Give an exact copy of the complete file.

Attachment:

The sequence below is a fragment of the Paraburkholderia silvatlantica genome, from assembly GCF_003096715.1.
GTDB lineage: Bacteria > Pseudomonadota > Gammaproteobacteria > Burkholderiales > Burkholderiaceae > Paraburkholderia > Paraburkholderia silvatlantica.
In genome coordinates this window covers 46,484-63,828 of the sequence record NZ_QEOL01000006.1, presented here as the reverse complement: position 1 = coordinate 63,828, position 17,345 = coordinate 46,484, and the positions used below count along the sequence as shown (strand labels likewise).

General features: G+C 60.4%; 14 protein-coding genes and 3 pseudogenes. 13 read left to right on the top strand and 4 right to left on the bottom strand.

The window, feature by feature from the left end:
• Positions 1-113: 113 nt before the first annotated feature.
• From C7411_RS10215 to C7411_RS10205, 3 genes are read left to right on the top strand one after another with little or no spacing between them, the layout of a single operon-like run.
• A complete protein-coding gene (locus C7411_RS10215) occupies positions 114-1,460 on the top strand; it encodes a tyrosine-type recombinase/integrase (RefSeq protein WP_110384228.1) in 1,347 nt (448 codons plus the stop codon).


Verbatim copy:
The sequence below is a fragment of the Paraburkholderia silvatlantica genome, from assembly GCF_003096715.1.
GTDB lineage: Bacteria > Pseudomonadota > Gammaproteobacteria > Burkholderiales > Burkholderiaceae > Paraburkholderia > Paraburkholderia silvatlantica.
In genome coordinates this window covers 46,484-63,828 of the sequence record NZ_QEOL01000006.1, presented here as the reverse complement: position 1 = coordinate 63,828, position 17,345 = coordinate 46,484, and the positions used below count along the sequence as shown (strand labels likewise).

General features: G+C 60.4%; 14 protein-coding genes and 3 pseudogenes. 13 read left to right on the top strand and 4 right to left on the bottom strand.

The window, feature by feature from the left end:
• Positions 1-113: 113 nt before the first annotated feature.
• From C7411_RS10215 to C7411_RS10205, 3 genes are read left to right on the top strand one after another with little or no spacing between them, the layout of a single operon-like run.
• A complete protein-coding gene (locus C7411_RS10215) occupies positions 114-1,460 on the top strand; it encodes a tyrosine-type recombinase/integrase (RefSeq protein WP_110384228.1) in 1,347 nt (448 codons plus the stop codon).